In the preferred embodiment disclosed, the cylinder block has a circular cross section, and the reciprocating mechanism is a conventionally acting swash plate. Therefore, the cylinder bores and pistons are also arrayed in a circular pattern about the central drive axis, as the swash plate requires. Rather than having a circular cross section individually, however, each cylinder bore has a cross section which is substantially based on a circular sector of the cylinder block cross section, a pie shape, in effect. Each cylinder bore is equal size and symmetrically arranged, leaving a spoke like array of webs radiating from the center of the block. Only the webs separate the cylinder bores, and they are only as thick as is required for block structural integrity. Consequently, there is essentially no wasted volume within the block itself, which has maximum compactness. Each piston has a matching cross section, so the non circular cross section of the cylinder bores and pistons acts to prevent piston twisting, reducing loading on the swash plate to piston interconnection.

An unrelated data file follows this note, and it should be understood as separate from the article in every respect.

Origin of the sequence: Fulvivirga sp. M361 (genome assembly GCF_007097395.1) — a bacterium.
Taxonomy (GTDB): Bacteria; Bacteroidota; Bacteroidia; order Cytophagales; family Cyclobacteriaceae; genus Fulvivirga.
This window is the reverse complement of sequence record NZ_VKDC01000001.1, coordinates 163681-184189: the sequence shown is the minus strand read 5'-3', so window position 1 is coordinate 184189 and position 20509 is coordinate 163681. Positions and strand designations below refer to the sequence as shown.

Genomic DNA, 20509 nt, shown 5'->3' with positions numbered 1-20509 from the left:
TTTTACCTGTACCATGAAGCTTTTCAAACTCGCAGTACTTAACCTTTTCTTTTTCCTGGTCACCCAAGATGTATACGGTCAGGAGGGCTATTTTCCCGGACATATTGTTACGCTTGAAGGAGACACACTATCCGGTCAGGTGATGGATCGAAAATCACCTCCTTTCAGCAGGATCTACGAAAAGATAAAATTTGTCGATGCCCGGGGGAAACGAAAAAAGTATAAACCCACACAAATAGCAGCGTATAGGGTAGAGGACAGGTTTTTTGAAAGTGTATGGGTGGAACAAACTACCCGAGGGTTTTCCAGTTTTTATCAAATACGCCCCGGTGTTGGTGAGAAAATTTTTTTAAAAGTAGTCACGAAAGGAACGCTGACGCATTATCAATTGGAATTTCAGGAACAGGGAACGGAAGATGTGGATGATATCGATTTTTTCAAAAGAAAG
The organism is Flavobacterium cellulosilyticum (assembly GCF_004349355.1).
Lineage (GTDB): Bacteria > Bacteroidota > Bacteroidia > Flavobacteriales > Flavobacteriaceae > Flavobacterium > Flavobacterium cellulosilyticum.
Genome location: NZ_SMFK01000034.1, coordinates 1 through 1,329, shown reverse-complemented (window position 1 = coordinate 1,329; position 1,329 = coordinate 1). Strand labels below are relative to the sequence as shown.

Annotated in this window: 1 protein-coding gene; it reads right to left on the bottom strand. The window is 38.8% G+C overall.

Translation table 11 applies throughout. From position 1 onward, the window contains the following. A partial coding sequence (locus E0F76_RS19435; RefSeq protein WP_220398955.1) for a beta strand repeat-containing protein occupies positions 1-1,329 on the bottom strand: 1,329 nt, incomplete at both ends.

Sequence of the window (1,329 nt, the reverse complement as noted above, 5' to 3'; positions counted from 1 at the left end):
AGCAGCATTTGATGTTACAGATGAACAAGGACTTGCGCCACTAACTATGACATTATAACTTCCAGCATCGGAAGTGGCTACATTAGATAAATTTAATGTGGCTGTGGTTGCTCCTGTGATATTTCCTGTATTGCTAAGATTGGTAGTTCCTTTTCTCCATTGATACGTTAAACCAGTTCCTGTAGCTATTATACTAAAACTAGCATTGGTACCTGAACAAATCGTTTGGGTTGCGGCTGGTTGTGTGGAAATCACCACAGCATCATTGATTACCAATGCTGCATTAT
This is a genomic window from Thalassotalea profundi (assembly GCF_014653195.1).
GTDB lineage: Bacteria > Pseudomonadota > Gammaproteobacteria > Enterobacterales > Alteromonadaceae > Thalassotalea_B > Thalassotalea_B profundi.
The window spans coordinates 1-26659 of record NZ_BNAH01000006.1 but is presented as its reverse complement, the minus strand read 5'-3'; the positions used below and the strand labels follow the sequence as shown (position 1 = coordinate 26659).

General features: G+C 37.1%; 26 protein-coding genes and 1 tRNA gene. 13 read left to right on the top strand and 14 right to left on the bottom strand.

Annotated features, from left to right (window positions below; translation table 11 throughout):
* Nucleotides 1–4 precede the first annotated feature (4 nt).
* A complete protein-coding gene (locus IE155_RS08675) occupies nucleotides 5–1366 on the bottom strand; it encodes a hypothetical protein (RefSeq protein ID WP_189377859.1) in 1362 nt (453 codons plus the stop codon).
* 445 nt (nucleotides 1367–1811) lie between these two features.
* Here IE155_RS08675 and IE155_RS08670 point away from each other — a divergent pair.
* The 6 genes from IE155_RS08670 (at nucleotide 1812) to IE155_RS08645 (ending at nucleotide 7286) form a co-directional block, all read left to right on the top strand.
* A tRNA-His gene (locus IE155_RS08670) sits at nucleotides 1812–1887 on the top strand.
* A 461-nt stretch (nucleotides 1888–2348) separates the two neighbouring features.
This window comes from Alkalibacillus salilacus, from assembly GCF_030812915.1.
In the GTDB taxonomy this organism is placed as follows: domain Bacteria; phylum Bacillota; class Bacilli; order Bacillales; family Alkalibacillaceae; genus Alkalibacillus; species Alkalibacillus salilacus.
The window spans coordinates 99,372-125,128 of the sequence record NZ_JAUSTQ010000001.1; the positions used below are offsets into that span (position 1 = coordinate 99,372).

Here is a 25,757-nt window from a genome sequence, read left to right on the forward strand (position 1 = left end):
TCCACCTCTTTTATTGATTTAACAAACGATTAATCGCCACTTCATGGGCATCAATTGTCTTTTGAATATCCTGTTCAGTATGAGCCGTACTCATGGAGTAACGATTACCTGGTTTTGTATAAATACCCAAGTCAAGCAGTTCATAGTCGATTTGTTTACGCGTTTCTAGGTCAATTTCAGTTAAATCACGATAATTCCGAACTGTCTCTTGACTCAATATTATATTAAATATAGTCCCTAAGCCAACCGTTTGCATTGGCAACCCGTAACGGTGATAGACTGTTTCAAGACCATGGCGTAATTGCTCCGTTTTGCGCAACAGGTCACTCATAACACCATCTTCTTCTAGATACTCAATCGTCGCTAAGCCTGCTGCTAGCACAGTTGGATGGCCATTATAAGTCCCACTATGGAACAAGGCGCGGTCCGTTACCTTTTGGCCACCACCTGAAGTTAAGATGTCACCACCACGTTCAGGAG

These and other features of the invention will appear from the following written description, and from the drawings, in which:

FIG. 1 is a cross section of a compressor made according to the invention, showing the drive shaft and drive shaft pulley in elevation;

FIG. 2 is a cross section taken along the line 2--2 in FIG. 1 showing part of the front head in elevation.

Referring to the Figures, a compressor indicated generally at 10 is illustrated as a single acting type, meaning that it's pistons have a single head. The operation is simpler to describe than a double acting compressor, but the particular structural features of the invention will be understood to operate as well in a double acting design. The number of and general operation of the components in compressor 10 is conventional, but their structure and shape is different. The basic structural framework of compressor 10 includes a cylinder block, indicated generally at 12, a cylindrical shell 14, a rear head indicated generally at 16, and a front head 18. The block 12 and shell 14 together comprise a basic canister of circular cross section, which is capped and closed at each end by the heads 16 and 18. A drive shaft 20 runs centrally through compressor 10, along the central axis of block 12 and shell 14. Shaft 20 is driven by a standard drive pulley assembly 22. A conventional swash plate 24 is fixed to shaft 20 and turns therewith. As with all swash plates, the angle of plate 24 with respect to shaft 20 causes diametrically opposed points at its rim to move back and forth parallel to the central axis, so as to be capable of reciprocating pistons back and forth. However, the unique structure described in detail below can potentially allow plate 24 to be smaller in diameter, for a given compressor capacity.